Rita Lee at work with her community

Making your project a passion

October 19, 2023

When COVID-19 hit, we all realized the importance of having a local neighbourhood network. Many people experienced major changes in their lives, such as losing their income and social network, or losing access to activities that supported their overall well-being. As a Roots of Empathy instructor who was fortunate enough to have a strong network of support, Rita Lee started looking for more ways to be of service to those around her. Her guiding question: how can I invite more people to have more resilience, more happiness, and to connect with a supportive network in the neighbourhood? Her SFU Student-Community Engagement Project, Happy, Connected, Resilient Neighbours, was just one of her answers.

What's was a fulfilling part of working on this project?

I am a self-made woman who has seen many ups and downs in life, equipping me with rich experiences. It had always been my passion to share these experiences with others to enrich them with practical day-to-day scenarios/issues and their solutions. My project involved a series of wellness workshops, which provided me a live and open forum to interact with my audiences and share my knowledge and personal, lived experiences with them. Here I was able to share my values, insights, and philosophy of life. Active participation and enthusiasm shown by the attendees always made me feel elated and excited. As an example, one of my topics — gratitude — was very well received and moved heightened emotions amongst the participants. The sense of satisfaction after every workshop was indeed a precious experience for me.

What were some of the challenges you encountered?

The diverse composition of my audiences always challenged me to make my talk and the workshop interesting to attract their rapt attention and involvement. I had to be more and more imaginative and innovative for every topic. Inviting them to shed their hesitations and open up, or to shed their inhibitions and share their frank and unbiased thoughts, always demanded ingenuity on my part.

What would you do differently, if given the chance?

To increase the participation, I would prefer more and innovative publicity about the workshops. In addition, I would like to incorporate audio-visual aids and guest speakers during the workshops. To make the workshops more attractive and popular, some sort of individual competitions and prizes could be introduced.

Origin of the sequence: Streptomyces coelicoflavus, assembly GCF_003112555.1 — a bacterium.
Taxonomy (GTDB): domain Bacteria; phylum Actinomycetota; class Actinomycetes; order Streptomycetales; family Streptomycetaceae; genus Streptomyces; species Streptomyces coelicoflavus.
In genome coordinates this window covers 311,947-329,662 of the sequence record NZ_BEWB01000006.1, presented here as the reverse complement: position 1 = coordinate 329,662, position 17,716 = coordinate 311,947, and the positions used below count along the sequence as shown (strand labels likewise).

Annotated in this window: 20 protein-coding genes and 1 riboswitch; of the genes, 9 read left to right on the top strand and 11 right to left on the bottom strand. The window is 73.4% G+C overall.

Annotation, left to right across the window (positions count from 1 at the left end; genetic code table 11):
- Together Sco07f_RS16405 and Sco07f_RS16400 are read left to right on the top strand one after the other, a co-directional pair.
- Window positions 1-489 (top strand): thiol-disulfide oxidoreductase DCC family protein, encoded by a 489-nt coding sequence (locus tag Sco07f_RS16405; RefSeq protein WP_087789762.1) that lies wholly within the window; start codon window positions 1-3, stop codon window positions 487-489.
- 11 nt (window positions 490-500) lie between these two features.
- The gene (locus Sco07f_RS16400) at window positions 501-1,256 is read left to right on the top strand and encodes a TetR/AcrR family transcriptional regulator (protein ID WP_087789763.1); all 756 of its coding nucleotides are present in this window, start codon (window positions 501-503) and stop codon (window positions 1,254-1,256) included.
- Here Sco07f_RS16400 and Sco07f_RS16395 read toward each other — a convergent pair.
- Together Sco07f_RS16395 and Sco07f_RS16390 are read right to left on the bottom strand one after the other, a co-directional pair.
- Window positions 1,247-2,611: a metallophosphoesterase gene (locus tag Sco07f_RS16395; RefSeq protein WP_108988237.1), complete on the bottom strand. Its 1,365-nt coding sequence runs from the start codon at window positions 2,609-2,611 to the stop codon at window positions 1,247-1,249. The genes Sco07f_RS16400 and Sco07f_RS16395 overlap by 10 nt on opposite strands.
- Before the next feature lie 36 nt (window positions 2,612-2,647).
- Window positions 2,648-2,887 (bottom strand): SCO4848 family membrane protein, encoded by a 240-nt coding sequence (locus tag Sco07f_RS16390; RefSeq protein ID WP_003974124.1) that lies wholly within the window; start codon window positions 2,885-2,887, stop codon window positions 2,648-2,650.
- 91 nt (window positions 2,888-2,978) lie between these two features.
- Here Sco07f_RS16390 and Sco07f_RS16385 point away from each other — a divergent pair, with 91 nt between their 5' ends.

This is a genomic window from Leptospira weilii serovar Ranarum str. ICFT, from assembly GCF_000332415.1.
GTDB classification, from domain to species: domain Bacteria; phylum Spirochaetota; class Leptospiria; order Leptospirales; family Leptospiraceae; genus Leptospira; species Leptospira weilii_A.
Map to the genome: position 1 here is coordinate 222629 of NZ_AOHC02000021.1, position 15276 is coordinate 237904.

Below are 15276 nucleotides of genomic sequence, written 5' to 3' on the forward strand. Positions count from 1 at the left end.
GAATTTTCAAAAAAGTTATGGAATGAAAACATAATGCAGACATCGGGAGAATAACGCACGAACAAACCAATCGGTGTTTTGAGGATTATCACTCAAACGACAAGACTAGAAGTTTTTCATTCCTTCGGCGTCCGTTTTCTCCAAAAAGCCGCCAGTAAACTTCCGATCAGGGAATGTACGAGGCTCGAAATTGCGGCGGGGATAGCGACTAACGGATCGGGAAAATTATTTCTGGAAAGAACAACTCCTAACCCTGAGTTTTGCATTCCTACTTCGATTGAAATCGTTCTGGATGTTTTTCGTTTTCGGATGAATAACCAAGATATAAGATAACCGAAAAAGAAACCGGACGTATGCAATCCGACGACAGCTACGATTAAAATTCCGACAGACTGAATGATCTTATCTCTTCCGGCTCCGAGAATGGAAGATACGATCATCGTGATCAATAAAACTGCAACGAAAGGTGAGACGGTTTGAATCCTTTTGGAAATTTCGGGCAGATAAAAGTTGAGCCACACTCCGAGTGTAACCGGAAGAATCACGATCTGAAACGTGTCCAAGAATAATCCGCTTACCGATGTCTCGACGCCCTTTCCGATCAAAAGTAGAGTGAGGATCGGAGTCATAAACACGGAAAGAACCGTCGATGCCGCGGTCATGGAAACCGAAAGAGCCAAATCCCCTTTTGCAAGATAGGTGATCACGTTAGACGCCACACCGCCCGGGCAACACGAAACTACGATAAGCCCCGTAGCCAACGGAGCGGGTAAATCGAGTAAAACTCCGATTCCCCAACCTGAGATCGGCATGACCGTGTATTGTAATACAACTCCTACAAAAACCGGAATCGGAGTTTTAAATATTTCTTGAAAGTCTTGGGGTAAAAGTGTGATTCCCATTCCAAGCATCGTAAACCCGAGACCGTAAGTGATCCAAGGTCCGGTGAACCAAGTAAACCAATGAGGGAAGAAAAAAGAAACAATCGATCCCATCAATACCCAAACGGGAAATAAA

Any wisdom or advice for doing community-engaged projects?

Sincerity and devotion towards the project are the key factors for its success. Unless the project becomes a passion, the best cannot be delivered. Focus on the journey of the project rather than on the destination. Follow this dictum in its letter and spirit. Be creative and open minded. Never shy away when it comes to acknowledging wisdom and constructive ideas. Honour the value of the obstacles you are forced to overcome and the prices you have to pay.

What we didn’t know about Rita until we actually met her was how deeply her commitment to her community runs. We’re honoured to have been a part of her work, but it’s clear she’s got a lot of other work on the go. Check out CTV’s coverage of Rita’s work on food security from this summer (2023) – it’s inspiring.

Update: November, 2023 – Rita was interviewed by CTV again for her work in the community. 


Hey, students  – What would you  do with $3,000?

Up to $30,000* is available to fund SFU students who want to work with community partners to create meaningful impact. Register today – all you need is your name and a brief description of your idea.